Celaya, who had been living in Phoenix, talked to his mother about the perils of renting to strangers and decided to move into the house himself.

“We had been renting the house for about 10 years and I’d come down every month to repair it because people just don’t take care of things like you do. I decided to move back,” he said

Other residents of International Boulevard also recall the tunnels. A man approached Tuesday night by Border Report’s tour truck said he knew of up to six tunnels discovered previously in the area.

“Yes, we had many tunnels at one time and people crossed and brought things over. But we haven’t heard of new tunnels lately,” said Armando Robles, a lifelong resident of the area.

Border Report reached out to the Tucson Sector of the U.S. Border Patrol for comment on the tunnels and on what appeared to be an open gate on the border fence up on a hill next to a ravine east of Downtown Nogales.

“Infrastructure along the border is complex and some areas require special panels. Low water crossings and International Boundary markers require periodic maintenance from United States personnel and may require openings or gates to be placed for temporary access or to allow water flow,” Tucson Sector Border Patrol’s Public Affairs Office said in a statement.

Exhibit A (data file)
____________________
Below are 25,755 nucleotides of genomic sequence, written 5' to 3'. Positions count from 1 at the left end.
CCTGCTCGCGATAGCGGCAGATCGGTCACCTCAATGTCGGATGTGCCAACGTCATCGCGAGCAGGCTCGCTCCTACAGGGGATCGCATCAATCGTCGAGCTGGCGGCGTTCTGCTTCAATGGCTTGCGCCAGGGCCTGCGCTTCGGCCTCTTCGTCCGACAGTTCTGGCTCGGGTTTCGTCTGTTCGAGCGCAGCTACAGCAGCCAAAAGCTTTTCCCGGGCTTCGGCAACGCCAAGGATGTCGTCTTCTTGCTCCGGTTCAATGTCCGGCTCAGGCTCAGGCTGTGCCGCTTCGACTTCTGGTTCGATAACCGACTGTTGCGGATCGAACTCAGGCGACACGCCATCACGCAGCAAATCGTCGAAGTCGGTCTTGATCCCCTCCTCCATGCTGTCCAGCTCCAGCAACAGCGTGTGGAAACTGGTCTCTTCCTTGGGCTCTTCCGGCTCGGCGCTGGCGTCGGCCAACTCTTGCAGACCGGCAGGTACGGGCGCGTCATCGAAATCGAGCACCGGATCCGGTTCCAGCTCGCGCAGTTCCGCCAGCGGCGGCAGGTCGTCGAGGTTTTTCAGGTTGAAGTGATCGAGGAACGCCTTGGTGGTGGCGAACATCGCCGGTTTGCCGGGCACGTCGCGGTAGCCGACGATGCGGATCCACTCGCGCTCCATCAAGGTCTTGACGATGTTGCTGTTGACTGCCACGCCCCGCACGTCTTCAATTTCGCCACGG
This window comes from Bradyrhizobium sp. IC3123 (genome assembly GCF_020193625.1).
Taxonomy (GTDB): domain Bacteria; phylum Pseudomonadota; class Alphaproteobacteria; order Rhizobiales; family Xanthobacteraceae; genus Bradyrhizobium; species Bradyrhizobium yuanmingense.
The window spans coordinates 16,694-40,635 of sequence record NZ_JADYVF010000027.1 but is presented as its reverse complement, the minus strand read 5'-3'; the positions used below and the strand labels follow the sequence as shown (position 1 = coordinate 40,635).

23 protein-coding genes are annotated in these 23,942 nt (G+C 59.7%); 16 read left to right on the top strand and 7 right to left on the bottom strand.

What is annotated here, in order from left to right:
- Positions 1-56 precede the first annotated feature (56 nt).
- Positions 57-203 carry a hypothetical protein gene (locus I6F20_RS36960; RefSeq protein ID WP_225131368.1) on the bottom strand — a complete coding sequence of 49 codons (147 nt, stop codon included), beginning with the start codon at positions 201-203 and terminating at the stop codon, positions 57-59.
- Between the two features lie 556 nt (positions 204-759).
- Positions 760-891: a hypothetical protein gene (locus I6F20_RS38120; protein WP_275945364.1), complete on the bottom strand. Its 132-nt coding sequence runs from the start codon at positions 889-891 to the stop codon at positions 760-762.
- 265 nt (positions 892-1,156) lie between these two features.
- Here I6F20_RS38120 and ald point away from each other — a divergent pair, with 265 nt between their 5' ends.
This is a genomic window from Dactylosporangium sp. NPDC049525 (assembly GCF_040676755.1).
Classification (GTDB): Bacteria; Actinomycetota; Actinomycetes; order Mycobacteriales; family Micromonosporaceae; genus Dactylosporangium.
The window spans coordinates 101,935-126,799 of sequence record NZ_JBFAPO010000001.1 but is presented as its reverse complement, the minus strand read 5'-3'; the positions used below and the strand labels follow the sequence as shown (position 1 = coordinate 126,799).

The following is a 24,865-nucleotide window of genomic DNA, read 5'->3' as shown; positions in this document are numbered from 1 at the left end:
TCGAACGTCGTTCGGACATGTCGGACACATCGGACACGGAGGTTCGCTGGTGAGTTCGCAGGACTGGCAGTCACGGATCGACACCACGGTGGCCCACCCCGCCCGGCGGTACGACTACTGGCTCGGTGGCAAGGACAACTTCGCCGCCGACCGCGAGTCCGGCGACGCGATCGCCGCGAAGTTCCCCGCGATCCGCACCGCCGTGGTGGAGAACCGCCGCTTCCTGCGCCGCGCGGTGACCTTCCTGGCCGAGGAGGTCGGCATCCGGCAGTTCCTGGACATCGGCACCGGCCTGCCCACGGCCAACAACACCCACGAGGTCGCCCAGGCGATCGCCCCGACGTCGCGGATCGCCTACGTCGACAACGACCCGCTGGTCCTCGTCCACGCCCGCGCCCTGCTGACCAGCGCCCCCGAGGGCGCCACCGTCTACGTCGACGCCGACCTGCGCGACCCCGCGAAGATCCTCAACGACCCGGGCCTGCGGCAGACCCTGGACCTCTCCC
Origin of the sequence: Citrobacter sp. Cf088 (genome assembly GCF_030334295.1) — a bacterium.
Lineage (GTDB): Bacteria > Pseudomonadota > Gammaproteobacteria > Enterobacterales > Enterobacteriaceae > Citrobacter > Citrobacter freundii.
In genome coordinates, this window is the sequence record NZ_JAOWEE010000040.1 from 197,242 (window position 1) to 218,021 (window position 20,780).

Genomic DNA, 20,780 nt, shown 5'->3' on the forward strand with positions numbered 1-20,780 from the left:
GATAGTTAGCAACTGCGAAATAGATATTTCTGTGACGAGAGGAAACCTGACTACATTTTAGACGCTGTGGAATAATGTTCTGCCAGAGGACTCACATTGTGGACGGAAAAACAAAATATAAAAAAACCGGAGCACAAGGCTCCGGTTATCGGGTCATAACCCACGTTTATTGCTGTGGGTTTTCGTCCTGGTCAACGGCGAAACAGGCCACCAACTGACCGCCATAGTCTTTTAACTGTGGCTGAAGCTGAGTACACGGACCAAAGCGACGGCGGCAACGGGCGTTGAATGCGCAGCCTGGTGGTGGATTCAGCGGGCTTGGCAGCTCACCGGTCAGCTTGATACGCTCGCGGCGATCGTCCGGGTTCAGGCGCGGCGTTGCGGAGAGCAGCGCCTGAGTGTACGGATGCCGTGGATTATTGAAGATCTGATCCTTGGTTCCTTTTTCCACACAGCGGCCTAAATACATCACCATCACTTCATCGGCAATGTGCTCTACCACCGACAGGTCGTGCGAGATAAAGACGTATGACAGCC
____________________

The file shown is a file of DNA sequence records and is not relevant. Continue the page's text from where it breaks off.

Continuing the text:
However, the Santa Cruz County Sheriff confirmed that the chain-link fence was replaced in 1994 and that the metal plank that obscured activity on the Mexican side and could be climbed over by migrants and smugglers was replaced in 2011.”

Below is a section of our wall. It goes 6-feet underground & has heavy wire mesh on the bottom to prevent tunneling. Coupled with that are underground motion detectors, and video cameras that run 24/7.

A section of our wall being placed. Heavy wire mesh on the bottom prevents tunneling. (Jeff Rainforth for WBTW)

DONATE NOW TO BUILD THE WALL WITH BRIAN KOLFAGE, CLICK BELOW:

CHECK DONATIONS:
We Build the Wall, Inc.
PO Box 131567 Houston, Texas 77219-1567

The official wall fundraiser & construction site is at www.webuildthewall.us
Follow Brian Kolfage on Twitter HERE
Like his verified Facebook page HERE

Contacts:
Jennifer Lawrence – Communications Director
media@webuildthewall.us
Cell: 845-800-1552

Story compiled by Jeff Rainforth for We Build the Wall, Inc.

Facebook Comments

 

Join the conversation!

We have no tolerance for comments containing violence, racism, profanity, vulgarity, doxing, or discourteous behavior. If a comment is spam, instead of replying to it please hover over that comment, click the ∨ icon, and mark it as spam. Thank you for partnering with us to maintain fruitful conversation.

Trending Now on We Build the Wall News


Dems Overwhelmingly Support Trump’s Immigration Plans

Published

on

...

* By

Facebook Comments

Continue Reading

Foreman Mike Update From Slain BORTAC Agent’s Bollard

Published

on

...

* By

Facebook Comments

Continue Reading

Copyright © 2019 We Build the Wall News. All rights reserved. We Build the Wall Inc. is a Florida non-profit tax-exempt advocacy organization under section 501(c)(4) of the Internal Revenue Code. Contributions or gifts to We Build the Wall are not tax deductible for IRS purposes. Not paid for at taxpayer expense.

Send this to a friend